The San Antonio Spurs’ time as one of the NBA’s elite teams is officially over. With Gregg Popovich seemingly set to retire soon, San Antonio’s strategy in the 2022 NBA offseason was to prepare for the future. This has paid off well, as the team is well placed to start a tank.
Spurs have taken significant steps to rebuild this offseason. They drafted three players in the first round of the 2022 NBA Draft. They traded All-Star Dejounte Murray for draft picks and a veteran (Danilo Gallinari) they signed. They took very slowly to free agency and let Lonnie Walker sign with the Los Angeles Lakers while bringing in a veteran center in Gorgui Dieng. Victor Wembanyama better brush up on his River Walk knowledge just in case.
The Spurs were very productive in the 2022 NBA offseason, but left one key move on the table: They should have added a point guard somewhere along the way.
Spurs’ off-season move they needed to make
Spurs have plenty of young talent to lead them into their next era: Keldon Johnson, Devin Vassell, Josh Primo, Jakob Poeltl, Tre Jones and a trio of rookies in Jeremy Sochan, Malaki Branham and Blake Wesley.
But who does the work so they all have the ball? Which player will lead the attack and find the young players in their place? Spurs have plenty of ball handlers but none of them can read the defense and pass the ball to their teammates consistently. The absence of a point guard on the roster is striking and should be corrected soon.
Last season, Dejounte Murray did most of the playing for Spurs. He did a great job, averaging 9.2 assists. The Spurs traded their other strong point guard, Derrick White, to the Boston Celtics at the trade deadline, leaving the team with a shortage of point guards. The two individuals who combined to produce more than half of Spurs’ 27.9 assists per game last season have gone without a real replacement.
The formation of San Antonio currently has only one real playmaker: Jones. The numbers suggest he’s already a solid playmaker — his 27.0 assist percentage last season puts him just above the likes of De’Aaron Fox and Fred VanVleet — but the sample size lack.
Other than Jones, Spurs don’t really have anyone who can reliably set the table up front. Jones’ experience of being such at the NBA level is slim, as he only played 16.6 minutes per game last season. This makes their need for a playmaker even more dire.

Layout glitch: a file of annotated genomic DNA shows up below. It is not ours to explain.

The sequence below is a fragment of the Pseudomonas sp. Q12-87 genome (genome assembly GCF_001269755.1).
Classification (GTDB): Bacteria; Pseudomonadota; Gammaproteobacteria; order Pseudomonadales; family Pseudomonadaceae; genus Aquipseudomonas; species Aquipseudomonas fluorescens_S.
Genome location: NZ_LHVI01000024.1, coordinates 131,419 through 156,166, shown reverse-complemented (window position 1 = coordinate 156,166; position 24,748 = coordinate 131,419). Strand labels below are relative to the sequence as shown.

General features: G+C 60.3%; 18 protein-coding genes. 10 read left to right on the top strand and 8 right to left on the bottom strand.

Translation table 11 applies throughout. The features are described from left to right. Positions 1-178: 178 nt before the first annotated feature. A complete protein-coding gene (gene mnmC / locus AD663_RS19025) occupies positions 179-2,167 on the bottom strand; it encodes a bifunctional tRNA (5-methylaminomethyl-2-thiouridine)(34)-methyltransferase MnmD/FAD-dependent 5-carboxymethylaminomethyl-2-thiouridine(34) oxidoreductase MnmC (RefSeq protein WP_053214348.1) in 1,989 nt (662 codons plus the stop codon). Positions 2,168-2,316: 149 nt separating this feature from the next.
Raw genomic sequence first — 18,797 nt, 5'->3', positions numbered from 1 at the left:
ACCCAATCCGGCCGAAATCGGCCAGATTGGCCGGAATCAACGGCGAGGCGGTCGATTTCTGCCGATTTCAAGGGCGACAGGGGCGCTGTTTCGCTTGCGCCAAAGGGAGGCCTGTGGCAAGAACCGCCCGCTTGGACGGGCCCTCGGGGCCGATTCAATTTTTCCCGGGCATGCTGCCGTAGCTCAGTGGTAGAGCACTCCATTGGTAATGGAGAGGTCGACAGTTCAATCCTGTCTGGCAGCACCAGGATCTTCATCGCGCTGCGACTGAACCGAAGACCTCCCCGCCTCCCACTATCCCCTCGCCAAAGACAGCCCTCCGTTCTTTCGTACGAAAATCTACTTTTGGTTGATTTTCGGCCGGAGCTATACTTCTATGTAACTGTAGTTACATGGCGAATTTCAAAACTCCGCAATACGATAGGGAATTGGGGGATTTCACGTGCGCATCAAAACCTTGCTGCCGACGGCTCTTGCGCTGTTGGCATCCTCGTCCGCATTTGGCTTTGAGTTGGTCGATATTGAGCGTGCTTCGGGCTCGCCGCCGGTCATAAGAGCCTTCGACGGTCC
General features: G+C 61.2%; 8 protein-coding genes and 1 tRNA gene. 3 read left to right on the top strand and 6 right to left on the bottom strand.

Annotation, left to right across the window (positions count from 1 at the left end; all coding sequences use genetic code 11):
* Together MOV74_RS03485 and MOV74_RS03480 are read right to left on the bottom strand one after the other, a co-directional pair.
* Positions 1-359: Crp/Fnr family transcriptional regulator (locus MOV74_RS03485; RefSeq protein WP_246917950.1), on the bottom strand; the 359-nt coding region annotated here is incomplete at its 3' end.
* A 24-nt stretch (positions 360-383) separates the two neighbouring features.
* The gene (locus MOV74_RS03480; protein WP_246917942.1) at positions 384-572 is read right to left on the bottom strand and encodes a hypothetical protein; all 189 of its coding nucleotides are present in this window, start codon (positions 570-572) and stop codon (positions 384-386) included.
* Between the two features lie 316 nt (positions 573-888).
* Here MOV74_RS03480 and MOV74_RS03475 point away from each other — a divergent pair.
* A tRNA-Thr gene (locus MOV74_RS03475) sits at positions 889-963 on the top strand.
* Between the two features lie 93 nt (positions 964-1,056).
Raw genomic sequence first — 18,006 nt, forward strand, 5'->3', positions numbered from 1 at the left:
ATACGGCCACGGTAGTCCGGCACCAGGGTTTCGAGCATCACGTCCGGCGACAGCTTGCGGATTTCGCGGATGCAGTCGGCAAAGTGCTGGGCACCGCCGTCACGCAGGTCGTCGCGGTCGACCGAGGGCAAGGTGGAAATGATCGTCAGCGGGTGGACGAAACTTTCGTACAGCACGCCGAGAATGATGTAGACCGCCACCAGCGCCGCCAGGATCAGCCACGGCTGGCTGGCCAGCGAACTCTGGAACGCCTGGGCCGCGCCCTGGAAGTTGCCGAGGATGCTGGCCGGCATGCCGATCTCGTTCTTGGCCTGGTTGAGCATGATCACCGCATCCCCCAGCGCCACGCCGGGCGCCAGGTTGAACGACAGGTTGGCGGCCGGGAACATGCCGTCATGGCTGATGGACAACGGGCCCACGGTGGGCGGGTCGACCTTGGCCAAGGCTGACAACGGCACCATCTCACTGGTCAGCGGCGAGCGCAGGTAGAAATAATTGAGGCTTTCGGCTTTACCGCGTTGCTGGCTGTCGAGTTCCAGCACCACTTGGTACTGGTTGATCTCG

While Popovich is a master at getting his players to play together, the squad he has this season needs a lot of work. Most of the players on the roster are under rookie contract. Spurs’ remarkable ball movement in their heyday was the work of Pop’s philosophy and coaching, but it was the players on the pitch who made it work.
Tony Parker, Manu Ginobili and Tim Duncan do not cross these doors. Even someone like Boris Diaw is not. Spurs have players who have some play in their arsenals like Sochan, Poeltl and Branham but none who are real playmakers, except for Jones. Either Jones will have to be responsible for a lot of play or the rest of the roster will have to step up.
Can San Antonio get by with a few players who are just decent point guards and everyone pitching in? Yes. Should they rely on that? It’s probably not given how young the roster is. Popovich’s game planning can only go so far and the development of younger players remains to be seen.
Spurs’ lack of a general on the ground could make them difficult to watch this season. Having a bad organization in attack and tanking should not be mutually exclusive. Indeed, it would be beneficial for Spurs to surround their young players with a solid infrastructure. Player development is just as important, if not more crucial, than racking up losses for a rebuilding team.
San Antonio could meet its need for a point guard by developing its key wings the right way. If Johnson or Vassell can jump into the zone and/or Jones shows he’s built to be a consistent playmaker for long stretches, there won’t be any major issues. The way it looks now, however, Spurs will regret entering the season with only one true point guard.